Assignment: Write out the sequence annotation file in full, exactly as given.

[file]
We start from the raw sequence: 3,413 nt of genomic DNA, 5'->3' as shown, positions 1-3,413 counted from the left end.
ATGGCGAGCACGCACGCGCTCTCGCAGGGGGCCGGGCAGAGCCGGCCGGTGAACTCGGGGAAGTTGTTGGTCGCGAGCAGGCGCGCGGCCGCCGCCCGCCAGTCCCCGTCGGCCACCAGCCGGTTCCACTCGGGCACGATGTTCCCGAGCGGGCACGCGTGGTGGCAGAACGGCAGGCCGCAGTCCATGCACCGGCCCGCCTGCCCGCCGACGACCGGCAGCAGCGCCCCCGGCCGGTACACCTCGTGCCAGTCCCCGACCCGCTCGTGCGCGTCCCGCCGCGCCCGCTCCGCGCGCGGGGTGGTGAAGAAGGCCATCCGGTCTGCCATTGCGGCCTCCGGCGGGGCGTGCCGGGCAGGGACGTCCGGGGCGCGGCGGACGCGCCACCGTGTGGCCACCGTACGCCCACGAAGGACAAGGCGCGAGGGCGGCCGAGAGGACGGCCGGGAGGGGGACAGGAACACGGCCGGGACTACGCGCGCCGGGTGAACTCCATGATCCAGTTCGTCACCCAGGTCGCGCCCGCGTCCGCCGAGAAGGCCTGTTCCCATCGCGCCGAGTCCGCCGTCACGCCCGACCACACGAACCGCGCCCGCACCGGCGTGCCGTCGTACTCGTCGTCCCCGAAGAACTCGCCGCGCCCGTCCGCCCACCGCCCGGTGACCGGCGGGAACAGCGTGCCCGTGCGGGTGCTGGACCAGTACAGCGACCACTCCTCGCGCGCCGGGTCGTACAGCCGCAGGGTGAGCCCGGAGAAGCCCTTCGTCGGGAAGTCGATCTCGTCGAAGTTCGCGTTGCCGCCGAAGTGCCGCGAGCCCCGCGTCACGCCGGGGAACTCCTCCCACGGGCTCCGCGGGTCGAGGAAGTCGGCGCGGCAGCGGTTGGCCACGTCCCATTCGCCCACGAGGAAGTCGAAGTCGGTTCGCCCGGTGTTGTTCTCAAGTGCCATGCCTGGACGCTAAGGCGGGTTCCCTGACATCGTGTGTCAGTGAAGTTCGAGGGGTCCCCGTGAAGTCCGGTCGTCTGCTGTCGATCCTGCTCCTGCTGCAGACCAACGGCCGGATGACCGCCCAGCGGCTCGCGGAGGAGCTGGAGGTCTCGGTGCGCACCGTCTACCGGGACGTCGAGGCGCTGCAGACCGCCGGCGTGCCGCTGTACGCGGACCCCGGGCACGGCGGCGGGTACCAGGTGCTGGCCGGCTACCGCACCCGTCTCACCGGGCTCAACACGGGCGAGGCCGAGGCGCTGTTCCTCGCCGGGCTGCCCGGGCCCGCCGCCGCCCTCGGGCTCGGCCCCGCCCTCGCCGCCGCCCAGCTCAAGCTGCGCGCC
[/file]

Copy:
We start from the raw sequence: 3,413 nt of genomic DNA, 5'->3' as shown, positions 1-3,413 counted from the left end.
ATGGCGAGCACGCACGCGCTCTCGCAGGGGGCCGGGCAGAGCCGGCCGGTGAACTCGGGGAAGTTGTTGGTCGCGAGCAGGCGCGCGGCCGCCGCCCGCCAGTCCCCGTCGGCCACCAGCCGGTTCCACTCGGGCACGATGTTCCCGAGCGGGCACGCGTGGTGGCAGAACGGCAGGCCGCAGTCCATGCACCGGCCCGCCTGCCCGCCGACGACCGGCAGCAGCGCCCCCGGCCGGTACACCTCGTGCCAGTCCCCGACCCGCTCGTGCGCGTCCCGCCGCGCCCGCTCCGCGCGCGGGGTGGTGAAGAAGGCCATCCGGTCTGCCATTGCGGCCTCCGGCGGGGCGTGCCGGGCAGGGACGTCCGGGGCGCGGCGGACGCGCCACCGTGTGGCCACCGTACGCCCACGAAGGACAAGGCGCGAGGGCGGCCGAGAGGACGGCCGGGAGGGGGACAGGAACACGGCCGGGACTACGCGCGCCGGGTGAACTCCATGATCCAGTTCGTCACCCAGGTCGCGCCCGCGTCCGCCGAGAAGGCCTGTTCCCATCGCGCCGAGTCCGCCGTCACGCCCGACCACACGAACCGCGCCCGCACCGGCGTGCCGTCGTACTCGTCGTCCCCGAAGAACTCGCCGCGCCCGTCCGCCCACCGCCCGGTGACCGGCGGGAACAGCGTGCCCGTGCGGGTGCTGGACCAGTACAGCGACCACTCCTCGCGCGCCGGGTCGTACAGCCGCAGGGTGAGCCCGGAGAAGCCCTTCGTCGGGAAGTCGATCTCGTCGAAGTTCGCGTTGCCGCCGAAGTGCCGCGAGCCCCGCGTCACGCCGGGGAACTCCTCCCACGGGCTCCGCGGGTCGAGGAAGTCGGCGCGGCAGCGGTTGGCCACGTCCCATTCGCCCACGAGGAAGTCGAAGTCGGTTCGCCCGGTGTTGTTCTCAAGTGCCATGCCTGGACGCTAAGGCGGGTTCCCTGACATCGTGTGTCAGTGAAGTTCGAGGGGTCCCCGTGAAGTCCGGTCGTCTGCTGTCGATCCTGCTCCTGCTGCAGACCAACGGCCGGATGACCGCCCAGCGGCTCGCGGAGGAGCTGGAGGTCTCGGTGCGCACCGTCTACCGGGACGTCGAGGCGCTGCAGACCGCCGGCGTGCCGCTGTACGCGGACCCCGGGCACGGCGGCGGGTACCAGGTGCTGGCCGGCTACCGCACCCGTCTCACCGGGCTCAACACGGGCGAGGCCGAGGCGCTGTTCCTCGCCGGGCTGCCCGGGCCCGCCGCCGCCCTCGGGCTCGGCCCCGCCCTCGCCGCCGCCCAGCTCAAGCTGCGCGCC